` meaning’ that organizational change managers look for may be found in the
lives, in the unexpected coincidences, of organizational members. In aworkplace setting, meaningfulness is not only motivational (Hackman andOldham, 1975) but also central to interpretation and strategy. Creativeadaptations to the environment may be cued by synchronistic events.
What we observe is largely guided by what we look for (Cameron, 1992;
Wolf, 1989). Inviting synchronicity stories encourages a sense of support andthus of hope, a necessary ingredient for the investment of time and energy intocreativity (Deri, 1984). Telling our stories, especially those where we relay ourchance or accidental experiences, may challenge the ` powers that be’’ if there ispreference for control. However, paradoxically, true control may rely on theadmission of alternative points of view. As Johnson (1991, p. 115) suggests, ` Ifone has a statement to make, it is good to invite another statement ± [generallyone from the opposing point of view] ± and thus make a mandorla that isgreater than either point of view alone’’. Similarly, management change agentsreconsider their role, shifting from attempts to factor out chance occurrences tothe encouragement of ``unexpected and presumably unrelated effects’’ (McCalland Bobko, 1990, p. 385). Crawford (1964, pp. 39, 88) observed that ``greatfortunes are made in the financial world by seeing significance’’; ``thousands ofdiscoveries might be made if people would take the trouble to sense what isgoing on before them’ .
I would be remiss if I did not mention the dangers of the misuse of
synchronicity. Overreliance on chance risks fatalism, and the sense of beingsupported, if overdone, can lead to self-aggrandizement or hubris. A belief inthe theoretical holism of totality risks totalitarianism. Even synchronicity issubject to the principle of paradox; it both is and is not. This paper takes thehopeful stance that playing with the possibility of synchronicity, by invitingstories about meaningful coincidences, organizations can support creativity,including creative management of change and creative changing ofmanagement.
When, in fields as diverse as physics and the biological sciences, it finds hints that theexistence of a true chance is more and more likely, although it is veiled behind theappearances that are the only things to which we have access, science asks us to take thisperspective into account . . . It is for me to choose whether I can live with it in stoicism, indespair, or in joy, knowing that no power in the world can dictate this choice. To those whochoose joy, however, science offers this important comfort: that insofar as chance has anintrinsic creative power, their choice perhaps not only is dictated by instinct or the principleof pleasure but corresponds to a coherent vision of the world (Lestienne, 1998, p. 161).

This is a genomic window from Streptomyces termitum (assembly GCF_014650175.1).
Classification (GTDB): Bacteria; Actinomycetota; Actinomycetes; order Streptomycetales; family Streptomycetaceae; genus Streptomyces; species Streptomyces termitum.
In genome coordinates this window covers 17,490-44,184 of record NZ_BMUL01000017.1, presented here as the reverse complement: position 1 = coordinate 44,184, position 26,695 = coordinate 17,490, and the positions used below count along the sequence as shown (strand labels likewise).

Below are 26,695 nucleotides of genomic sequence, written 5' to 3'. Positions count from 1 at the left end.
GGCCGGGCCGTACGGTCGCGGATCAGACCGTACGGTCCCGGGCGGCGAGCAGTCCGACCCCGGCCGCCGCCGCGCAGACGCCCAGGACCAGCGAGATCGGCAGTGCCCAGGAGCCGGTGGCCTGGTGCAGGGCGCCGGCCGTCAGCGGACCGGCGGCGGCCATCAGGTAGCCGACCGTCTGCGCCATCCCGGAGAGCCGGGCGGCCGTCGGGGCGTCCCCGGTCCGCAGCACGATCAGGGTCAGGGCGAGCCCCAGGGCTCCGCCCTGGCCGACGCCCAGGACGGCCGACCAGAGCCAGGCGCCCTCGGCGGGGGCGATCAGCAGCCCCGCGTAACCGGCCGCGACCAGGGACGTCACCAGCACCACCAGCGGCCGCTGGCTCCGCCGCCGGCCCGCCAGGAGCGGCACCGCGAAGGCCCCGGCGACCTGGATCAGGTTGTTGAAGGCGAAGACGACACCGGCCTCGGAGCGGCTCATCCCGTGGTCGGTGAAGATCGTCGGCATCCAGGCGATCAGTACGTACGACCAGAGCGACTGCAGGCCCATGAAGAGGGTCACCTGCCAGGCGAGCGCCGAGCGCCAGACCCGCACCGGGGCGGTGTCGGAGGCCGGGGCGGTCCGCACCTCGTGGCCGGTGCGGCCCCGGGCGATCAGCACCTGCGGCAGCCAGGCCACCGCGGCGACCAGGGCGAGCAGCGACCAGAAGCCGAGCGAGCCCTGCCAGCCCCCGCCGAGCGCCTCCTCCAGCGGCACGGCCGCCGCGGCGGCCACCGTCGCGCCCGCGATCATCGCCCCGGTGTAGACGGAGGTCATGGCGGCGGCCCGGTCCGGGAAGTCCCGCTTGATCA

To gain the greatest benefit of the prepared mind it is, paradoxically perhaps,important to honor the body. Spacious, safe, comfortable environments,containing resources with which to play and to interact with one another andwith the world, are likely to be conducive to creativity and to happycoincidences. Synchronicity, by definition, is a meaningful
coincidence, socreating an environment that supports the body can increase themeaningfulness of work. Freedom to explore or to rest, support for following
one’s physical instincts, opportunities for recreation
, all can facilitate
synchronicity and creativity. Synchronistic ``gifts’’ occur ` when we ourselves post-structuralist
are at or near boundaries or are experiencing transition states’’ (Combs and
Holland, 1996, p. 84). Such transition states can occur during meditation;perhaps having places for employees to rest or to meditate can increasesynchronicity and creativity. Other boundary-crossing activities include` traveling, especially by public transportation,’’ which increases the
opportunities for chance encounters with others, or with books or articles, etc.
(Combs and Holland, 1996). It may be useful to have organizational membersmove about freely, to conferences or even to public spaces such as libraries ormuseums. Major life transitions are often the occasion for synchronistic events(Combs and Holland, 1996; Hopcke, 1997); there may be a way to honorpersonal passages, such as midlife or widowhood or becoming a parent orgrandparent. Rituals, too, can enact passages and so can create an environmentwhere synchronicity and creativity are supported.
In conclusion, this paper explored the creative implications of noticing and
narrating experiences that challenge the traditional notions of meaning.
Acausal, meaningful coincidences have the potential to transform acceptedboundaries between what is and what is not, and therefore to guide the passageof changing from one state to the other. Bridging the boundary between innerself (including at the organizational level) and outer world (the environment)allows for creative, meaningful changes in products and processes. Paradoxand accidents, while inevitably fraught with tension and uncertainty, can beapproached with joy and acceptance. In this way, it is proposed, organizationsand individuals can learn from one another and from the environment how toconsciously co-create our world.